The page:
A book with words and letters or even Morse Code is a physical object. It weighs more with ink on the pages than blank pages would. Or if the pages were 100% covered with ink it would weigh even more, but would contain no information because we can’t see any letters. A punch card with program holes punched in it weighs less than a blank one. Or a punch card with ALL its holes punched out weighs even less than one with a program.
Therefore the statement “DNA is a code” is only an analogy!
So does that then mean that the statement “a book with morse code on its pages is a code” is an analogy also? Or when you say “a punchcard is a computer program” is that merely an analogy too?
Even if I do molecular computers, the molecules represent the paper tape and not the program itself. Do you understand what I’m saying?
Oh yes, I certainly do. Which is why I replied to Wdog last week that books are not reducible to paper and ink and DNA is not reducible to chemicals.
A book of random letters contains no message, a computer punch card with random punches contains no program. A hypothetical DNA molecule with random bases contains no plan for an organism. But a real book, a real punch card, and a real DNA molecule all contain real codes, represented by symbols composed of real matter that represent real, useful information and uniquely specify external objects, processes and ideas. But, as you indicate, the code itself is an immaterial entity.
That’s why MIT mathematician Norbert Weiner, the father of the science of cybernetics and a peer of Claude Shannon said, “Information is information, neither matter nor energy. Any materialism that fails to take account of this will not survive one day.” Information does not have a purely material origin.
Would you answer the question: Does a computer with a big program weigh more than a small program?
The weight does not change, not in the slightest. That’s because, as Weiner said, “Information is information, neither matter nor energy.” Which again highlights the non-material nature of information and code, and the inability for purely material causes to explain its origin.
It doesn’t matter what Marshall McLuhan said, don’t mistake the medium for the message. Whether it’s paper tape, punch cards, magnetic strips or molecules, they are merely the medium.
Indeed. This example further reinforces my point: that the meaning contained in a code is independent of the communication medium. Indeed, I agree with you that Marshall McLuhan’s statement is irrelevant and in fact erroneous in this specific formal context.
So thank you for providing an example that reinforces my thesis, that naturalistic explanations may provide the materials, but still fail to explain the origin of the code. Why? Because the information in DNA is an immaterial entity and is only created by mental processes. Your highly relevant example using punch tape reinforces this fact.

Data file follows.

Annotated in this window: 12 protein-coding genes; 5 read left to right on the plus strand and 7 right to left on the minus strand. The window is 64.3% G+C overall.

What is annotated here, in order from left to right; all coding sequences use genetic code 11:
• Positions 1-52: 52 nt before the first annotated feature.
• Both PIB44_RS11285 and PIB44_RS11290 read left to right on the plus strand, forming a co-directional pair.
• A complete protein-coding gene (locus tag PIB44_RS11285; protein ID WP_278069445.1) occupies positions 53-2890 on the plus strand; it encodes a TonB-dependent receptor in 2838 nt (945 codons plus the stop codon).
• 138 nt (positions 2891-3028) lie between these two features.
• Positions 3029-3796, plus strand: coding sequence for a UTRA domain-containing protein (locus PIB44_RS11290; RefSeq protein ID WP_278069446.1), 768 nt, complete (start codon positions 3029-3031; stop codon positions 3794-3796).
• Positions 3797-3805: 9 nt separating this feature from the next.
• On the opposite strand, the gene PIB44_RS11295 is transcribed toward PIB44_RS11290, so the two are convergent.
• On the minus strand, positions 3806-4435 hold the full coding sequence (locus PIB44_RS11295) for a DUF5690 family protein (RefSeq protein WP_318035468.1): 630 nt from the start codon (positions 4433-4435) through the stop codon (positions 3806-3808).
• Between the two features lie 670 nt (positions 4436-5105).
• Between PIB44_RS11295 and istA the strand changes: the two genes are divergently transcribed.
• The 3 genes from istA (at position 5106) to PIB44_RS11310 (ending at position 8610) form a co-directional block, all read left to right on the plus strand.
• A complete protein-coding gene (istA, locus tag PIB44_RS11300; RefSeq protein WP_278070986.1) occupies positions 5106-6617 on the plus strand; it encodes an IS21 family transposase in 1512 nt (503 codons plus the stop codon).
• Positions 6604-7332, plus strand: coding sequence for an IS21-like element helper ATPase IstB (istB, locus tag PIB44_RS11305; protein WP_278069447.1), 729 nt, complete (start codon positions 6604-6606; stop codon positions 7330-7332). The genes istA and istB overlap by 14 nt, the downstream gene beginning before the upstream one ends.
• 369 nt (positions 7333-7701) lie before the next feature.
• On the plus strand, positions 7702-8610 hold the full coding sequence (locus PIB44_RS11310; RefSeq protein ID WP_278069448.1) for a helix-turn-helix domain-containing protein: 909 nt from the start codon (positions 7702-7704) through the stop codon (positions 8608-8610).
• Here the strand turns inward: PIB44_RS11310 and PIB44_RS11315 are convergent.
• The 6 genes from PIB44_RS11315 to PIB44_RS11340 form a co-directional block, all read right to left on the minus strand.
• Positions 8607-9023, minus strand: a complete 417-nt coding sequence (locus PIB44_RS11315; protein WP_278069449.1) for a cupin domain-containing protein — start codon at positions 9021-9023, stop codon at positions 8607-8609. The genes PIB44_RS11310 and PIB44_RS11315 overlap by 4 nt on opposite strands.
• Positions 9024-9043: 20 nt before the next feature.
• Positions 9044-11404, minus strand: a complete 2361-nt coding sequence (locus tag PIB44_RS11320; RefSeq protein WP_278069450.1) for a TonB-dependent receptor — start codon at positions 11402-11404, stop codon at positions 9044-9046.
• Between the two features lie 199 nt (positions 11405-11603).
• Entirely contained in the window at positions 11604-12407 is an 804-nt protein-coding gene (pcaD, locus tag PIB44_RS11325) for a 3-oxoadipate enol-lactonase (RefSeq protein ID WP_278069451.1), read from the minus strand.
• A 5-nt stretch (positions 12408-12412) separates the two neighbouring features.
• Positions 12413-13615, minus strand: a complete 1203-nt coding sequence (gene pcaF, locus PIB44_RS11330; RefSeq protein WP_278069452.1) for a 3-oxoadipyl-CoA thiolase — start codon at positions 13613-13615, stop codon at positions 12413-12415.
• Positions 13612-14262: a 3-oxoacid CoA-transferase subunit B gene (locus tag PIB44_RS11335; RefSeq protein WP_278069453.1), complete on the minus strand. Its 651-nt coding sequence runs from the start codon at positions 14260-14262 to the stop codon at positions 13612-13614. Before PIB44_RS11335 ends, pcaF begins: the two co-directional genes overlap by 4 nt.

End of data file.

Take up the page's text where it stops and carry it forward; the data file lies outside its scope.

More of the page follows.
Perry, you said “I make no distinction between the terms ‘information theory’ and ‘communication theory.’ Math is math.”
If you believe that it’s time for you to go back to school. Information theory applies to almost anything, but not communication theory. DNA is no more applicable to information theory than the clouds in the sky, if you’re trying to promote Intelligent Design.
When I use the terms “information theory” and “communication theory” I am using them the same way they are used on the cover of Shannon’s book “The Mathematical Theory of Communication” (which uses the term “information theory” on the very first page) and, for example, the book “An Introduction to Information Theory: Symbols, Signals and Noise” by John R. Pierce (Dover Books). In these contexts the terms are functionally identical; in fact Mr. Pierce, in the preface to the Dover edition, says “I did not try to” change everywhere “communication theory” (Shannon’s term) to “information theory”, the term I would use today.” Pierce goes on to explain, on page 65, why his analysis applies to DNA just as it does to the “transmission of information” (his words) and Morse Code.
Communication theory requires three steps: Coding, transmitting, decoding.
And as Yockey demonstrates on page 35 (see earlier posts), DNA does all three.
OK, so let’s look at this in reverse: What do DNA and TCP/IP have in common? Is TCP/IP a blueprint for something? No. Does TCP/IP self initiate its action without outside stimulus? No. Does TCP/IP physically interact with its environment? No. Does TCP/IP require a physical context the way DNA does, with the cell etc.? No. But DNA does all these things.
TCP is a communication system with a defined alphabet, as is the DNA communication system (Yockey, p. 33). TCP/IP physically interacts with its environment and requires a physical context (Ethernet cable, wireless or other physical; media; computer). It does make sense as a code that transmits information between two entities; that’s exactly what it is.
I’ll resist the temptation to cite my own Ethernet/TCPIP book, which was published in 2002 and cite another instead: Ethernet : The Definitive Guide by Charles E. Spurgeon. Spurgeon makes it quite clear that TCPIP interacts with its environment, requires a physical context, and transmits codes between two entities. Neither TCP/IP nor DNA is a blueprint. See Yockey’s statement elsewhere about DNA not being a blueprint.
Earlier you said random number generators do not count as code because codes do not have to have meaning. That’s wrong, because codes only need to be strings of symbols. Shannon’s work doesn’t require the strings of symbols to be meaningful. You’re grossly misrepresenting Shannon by inserting your requirement of meaning.